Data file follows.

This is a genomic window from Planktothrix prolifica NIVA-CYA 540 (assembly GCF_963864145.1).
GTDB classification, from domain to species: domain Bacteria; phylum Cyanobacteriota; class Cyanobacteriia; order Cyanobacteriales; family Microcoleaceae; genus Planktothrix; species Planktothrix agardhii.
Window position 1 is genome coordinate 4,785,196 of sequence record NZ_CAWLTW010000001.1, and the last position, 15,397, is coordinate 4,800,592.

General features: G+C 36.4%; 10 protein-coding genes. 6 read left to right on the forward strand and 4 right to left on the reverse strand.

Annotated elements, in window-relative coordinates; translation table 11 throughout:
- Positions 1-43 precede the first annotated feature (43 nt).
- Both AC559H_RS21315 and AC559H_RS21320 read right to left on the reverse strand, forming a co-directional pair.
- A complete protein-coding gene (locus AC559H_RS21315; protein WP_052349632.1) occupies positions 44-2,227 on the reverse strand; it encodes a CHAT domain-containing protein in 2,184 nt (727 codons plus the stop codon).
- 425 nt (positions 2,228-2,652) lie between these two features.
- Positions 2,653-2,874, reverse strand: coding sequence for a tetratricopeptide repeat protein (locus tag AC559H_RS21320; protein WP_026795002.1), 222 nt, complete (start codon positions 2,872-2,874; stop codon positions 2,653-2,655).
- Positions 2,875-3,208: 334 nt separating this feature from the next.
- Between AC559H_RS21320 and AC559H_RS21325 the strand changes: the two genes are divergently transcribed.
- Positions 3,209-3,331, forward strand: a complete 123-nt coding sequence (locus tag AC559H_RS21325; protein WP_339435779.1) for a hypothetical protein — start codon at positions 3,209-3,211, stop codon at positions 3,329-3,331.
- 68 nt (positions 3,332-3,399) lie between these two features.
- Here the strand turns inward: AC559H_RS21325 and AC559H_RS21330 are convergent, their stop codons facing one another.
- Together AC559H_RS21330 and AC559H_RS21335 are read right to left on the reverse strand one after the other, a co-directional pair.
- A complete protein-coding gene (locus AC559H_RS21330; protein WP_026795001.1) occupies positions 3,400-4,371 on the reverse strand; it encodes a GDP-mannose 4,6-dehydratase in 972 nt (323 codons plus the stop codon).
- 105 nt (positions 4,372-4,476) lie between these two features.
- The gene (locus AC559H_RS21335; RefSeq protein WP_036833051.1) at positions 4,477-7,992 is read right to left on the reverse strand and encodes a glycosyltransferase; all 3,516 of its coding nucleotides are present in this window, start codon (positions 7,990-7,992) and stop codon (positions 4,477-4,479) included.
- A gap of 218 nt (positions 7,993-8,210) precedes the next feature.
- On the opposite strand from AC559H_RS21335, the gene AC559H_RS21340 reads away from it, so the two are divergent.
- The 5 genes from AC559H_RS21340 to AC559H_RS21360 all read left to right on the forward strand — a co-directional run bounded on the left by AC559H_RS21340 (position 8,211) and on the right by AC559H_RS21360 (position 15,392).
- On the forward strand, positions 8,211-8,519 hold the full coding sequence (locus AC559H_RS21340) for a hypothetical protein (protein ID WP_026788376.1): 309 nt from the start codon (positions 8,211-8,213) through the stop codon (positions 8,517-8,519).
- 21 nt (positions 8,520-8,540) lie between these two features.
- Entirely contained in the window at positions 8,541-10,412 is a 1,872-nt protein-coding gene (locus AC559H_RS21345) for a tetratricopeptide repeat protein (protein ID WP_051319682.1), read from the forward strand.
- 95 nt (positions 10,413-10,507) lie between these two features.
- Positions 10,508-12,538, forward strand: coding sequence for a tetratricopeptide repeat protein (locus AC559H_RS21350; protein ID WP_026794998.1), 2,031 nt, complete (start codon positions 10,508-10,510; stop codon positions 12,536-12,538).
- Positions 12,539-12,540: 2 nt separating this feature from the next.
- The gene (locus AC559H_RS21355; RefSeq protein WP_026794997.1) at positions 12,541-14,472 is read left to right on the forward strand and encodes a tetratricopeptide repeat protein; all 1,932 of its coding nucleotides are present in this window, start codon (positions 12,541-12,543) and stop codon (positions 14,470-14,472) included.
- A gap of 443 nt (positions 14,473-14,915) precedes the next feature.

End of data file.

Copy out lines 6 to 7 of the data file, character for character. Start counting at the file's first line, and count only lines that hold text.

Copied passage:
- Positions 1-43 precede the first annotated feature (43 nt).
- Both AC559H_RS21315 and AC559H_RS21320 read right to left on the reverse strand, forming a co-directional pair.